Monday, March 05, 2007
Open Urban Spaces: Süd Isar in Munich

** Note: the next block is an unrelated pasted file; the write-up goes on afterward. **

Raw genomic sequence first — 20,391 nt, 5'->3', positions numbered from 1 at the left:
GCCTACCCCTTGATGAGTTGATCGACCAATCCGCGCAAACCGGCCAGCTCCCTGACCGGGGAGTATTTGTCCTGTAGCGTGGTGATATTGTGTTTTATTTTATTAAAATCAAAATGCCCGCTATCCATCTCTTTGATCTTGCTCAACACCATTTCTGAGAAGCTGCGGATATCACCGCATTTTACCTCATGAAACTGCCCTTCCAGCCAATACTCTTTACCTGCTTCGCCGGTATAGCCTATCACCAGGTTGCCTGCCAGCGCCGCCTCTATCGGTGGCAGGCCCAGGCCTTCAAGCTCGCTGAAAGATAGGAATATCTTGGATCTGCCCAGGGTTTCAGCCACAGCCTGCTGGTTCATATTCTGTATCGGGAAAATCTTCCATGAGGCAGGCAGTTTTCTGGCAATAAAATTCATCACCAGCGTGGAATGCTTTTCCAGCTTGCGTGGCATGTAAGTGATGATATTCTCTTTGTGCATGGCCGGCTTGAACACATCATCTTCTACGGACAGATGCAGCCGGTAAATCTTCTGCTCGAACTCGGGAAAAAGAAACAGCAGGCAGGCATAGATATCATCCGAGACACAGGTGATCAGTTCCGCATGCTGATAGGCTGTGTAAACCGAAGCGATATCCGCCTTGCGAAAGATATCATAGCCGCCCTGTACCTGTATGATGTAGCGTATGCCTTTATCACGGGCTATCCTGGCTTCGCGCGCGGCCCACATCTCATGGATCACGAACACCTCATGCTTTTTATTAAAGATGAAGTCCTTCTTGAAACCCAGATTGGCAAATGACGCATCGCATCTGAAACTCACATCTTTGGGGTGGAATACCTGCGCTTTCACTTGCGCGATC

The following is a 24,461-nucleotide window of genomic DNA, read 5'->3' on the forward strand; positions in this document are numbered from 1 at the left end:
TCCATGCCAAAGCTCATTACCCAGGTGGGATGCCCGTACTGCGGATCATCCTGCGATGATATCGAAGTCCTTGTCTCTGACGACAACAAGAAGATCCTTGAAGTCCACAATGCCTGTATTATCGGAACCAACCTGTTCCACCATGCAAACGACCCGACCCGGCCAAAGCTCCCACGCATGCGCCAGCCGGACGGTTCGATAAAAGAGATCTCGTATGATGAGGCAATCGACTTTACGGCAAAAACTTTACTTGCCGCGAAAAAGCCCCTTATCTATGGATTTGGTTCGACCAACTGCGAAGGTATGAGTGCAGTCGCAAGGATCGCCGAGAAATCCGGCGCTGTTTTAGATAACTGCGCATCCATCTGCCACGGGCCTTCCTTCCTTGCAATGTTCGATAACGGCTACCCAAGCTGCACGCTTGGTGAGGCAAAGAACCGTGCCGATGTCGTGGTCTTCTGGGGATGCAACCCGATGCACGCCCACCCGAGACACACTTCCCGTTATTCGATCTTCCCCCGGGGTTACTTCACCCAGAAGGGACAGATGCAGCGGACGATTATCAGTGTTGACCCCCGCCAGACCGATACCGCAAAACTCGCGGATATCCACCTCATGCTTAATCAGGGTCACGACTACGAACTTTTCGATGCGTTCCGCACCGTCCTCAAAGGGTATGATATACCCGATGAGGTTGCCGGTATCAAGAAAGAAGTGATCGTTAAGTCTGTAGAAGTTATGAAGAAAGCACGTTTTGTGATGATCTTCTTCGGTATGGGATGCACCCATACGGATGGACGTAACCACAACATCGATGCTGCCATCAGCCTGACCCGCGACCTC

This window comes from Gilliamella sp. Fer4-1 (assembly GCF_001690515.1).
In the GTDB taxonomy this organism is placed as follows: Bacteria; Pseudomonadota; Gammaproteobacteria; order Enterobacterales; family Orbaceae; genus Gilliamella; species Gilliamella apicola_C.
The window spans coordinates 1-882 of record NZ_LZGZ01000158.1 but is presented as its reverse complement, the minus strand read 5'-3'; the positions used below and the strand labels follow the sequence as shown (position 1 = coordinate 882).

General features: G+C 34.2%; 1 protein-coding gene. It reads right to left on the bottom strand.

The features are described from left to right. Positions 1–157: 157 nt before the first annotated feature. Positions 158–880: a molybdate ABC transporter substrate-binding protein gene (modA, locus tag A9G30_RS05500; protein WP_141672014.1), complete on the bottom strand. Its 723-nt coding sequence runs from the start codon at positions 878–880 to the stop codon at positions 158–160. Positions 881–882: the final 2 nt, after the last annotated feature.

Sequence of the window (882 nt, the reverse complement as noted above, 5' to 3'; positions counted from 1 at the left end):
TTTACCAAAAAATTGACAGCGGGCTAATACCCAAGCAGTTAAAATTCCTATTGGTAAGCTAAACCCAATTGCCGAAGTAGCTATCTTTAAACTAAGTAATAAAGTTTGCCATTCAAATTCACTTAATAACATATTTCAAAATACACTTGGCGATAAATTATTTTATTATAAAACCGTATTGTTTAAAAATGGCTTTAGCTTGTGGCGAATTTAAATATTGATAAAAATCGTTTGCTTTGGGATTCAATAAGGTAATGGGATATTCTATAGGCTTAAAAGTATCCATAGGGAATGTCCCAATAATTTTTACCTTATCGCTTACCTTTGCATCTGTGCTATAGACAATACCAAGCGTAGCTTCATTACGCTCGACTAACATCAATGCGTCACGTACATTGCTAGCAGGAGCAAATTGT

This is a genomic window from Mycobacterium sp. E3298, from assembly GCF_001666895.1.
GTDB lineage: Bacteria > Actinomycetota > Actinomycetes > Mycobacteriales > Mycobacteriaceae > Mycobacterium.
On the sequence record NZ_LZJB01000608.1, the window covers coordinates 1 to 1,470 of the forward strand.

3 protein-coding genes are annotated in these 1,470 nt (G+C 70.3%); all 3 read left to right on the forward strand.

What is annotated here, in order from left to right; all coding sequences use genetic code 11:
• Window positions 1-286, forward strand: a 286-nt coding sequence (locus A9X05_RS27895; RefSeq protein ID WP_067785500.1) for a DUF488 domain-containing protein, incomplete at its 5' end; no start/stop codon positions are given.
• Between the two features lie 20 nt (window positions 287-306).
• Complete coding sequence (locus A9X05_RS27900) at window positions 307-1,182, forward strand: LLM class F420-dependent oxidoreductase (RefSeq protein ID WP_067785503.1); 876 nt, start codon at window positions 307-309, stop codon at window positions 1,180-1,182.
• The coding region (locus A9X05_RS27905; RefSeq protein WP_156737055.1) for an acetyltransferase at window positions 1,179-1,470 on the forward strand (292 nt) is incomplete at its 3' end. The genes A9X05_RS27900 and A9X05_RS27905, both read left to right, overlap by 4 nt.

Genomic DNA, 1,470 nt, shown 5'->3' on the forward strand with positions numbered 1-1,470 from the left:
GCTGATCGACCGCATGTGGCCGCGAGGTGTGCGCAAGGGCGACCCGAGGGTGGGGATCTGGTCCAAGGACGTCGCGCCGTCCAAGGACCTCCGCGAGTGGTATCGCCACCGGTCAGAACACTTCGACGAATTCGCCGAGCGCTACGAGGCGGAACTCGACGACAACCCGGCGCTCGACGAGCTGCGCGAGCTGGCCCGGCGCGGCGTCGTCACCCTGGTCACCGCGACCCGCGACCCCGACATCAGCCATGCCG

Some photos (click to enlarge) from my walk along the southern parts of the Isar that flows through Munich. All along the Isar there are green open spaces, it's a giant lung, not that wide but you can walk along it through the entire city. Just north of the centre is the more famous English Garden, which I know fairly well. That's were I always go when I'm in Munich. Some lovely big meadows, the Monopteros, the Chinese Tower. That's all very much part of the known topography when I'm there. But I've always known about the open, green and less manicured spaces along the Isar in the southern parts and as you leave the city, I've just never been there before. A friend of mine, a photographer, was commissioned, sometimes in the mid -80s , to capture the impromptu life along the riverbanks as part of an exhibition exploring the way these urban spaces evolved naturally and without too much planning along the Isar. One of his specialities was/is capturing scenes that aren't posed, street scenes, people coming together etc. It's not so easy to capture life at close up without it being too obvious, without someone becoming aware and there are some really interesting photos of people using these spaces, partying, fishing, cycling, boating, you do get the sense that the urban life along the the river banks has evolved over a long period of time and is happening because the topography supports it. I've had the book with his photographs for years but always wondered about where exactly I would have to go to get to there. So on my recent trip to Munich I was sitting in the front passenger seat next to Antje, my sister in law (my niece and my brother were in the back) on the way to Schloss Nymphenburg (another location I'm not so familiar with) , discussing the latest Nelly Furtado album (no comment) for some reason, when we crossed a bridge and suddenly there I saw these open meadows, and immediately recognized that that's where it was. So the next day I took the S-Bahn to a stop near the zoo. The Isar there has about three different strands with narrow pieces of land running along or between them, there are several bridges, walkways, etc. I first walked further south where it quickly became more quiet and almost rural, it really didn't feel like being in a city anymore, though you did get joggers, people walking their dogs, or just hanging out. As I turned around and walked back and further into Munich, the scene got denser, there were more people, factories, old railway bridges, graffiti, lush little peninsulas, open meadows, old buildings looming out in the distance, walls, paths ending in dead ends. It also got more confusing, you kinda neede to know which bridge to cross to get further. It's not that wide, maybe a mile or less, but you can follow it all through Munich, and there are spaces along it that are more or less unplanned and quite interesting all along it. It's like another line of space cutting through the more regular urban space, an alternative route, where there's more nature, water, and the occasional urban marker that will make you realize you're still in a city. When you walk along the Regent's Canal in London, say, from King's Cross to Primrose Hill, or from Islington to Victoria Park you get a similar sense of walking along a slightly detached urban route that is defined by the water, it's quieter, sometimes a bit eerie, quite industrial in places, but it definitely has a different pace, a different atmosphere. The Regent's Canal hasn't got that many green spaces, it has some, and it follows a weird, almost invisible route, if you don't know the area it pops out unexpectedly, wheras the Isar in Munich runs a straight line that clearly divides the city. So the parallels end somewhere... but it's interesting to see how cities have these seemingly leftover spaces that become an escape from the regular more fast paced urban life but are also very much part of the urban experience.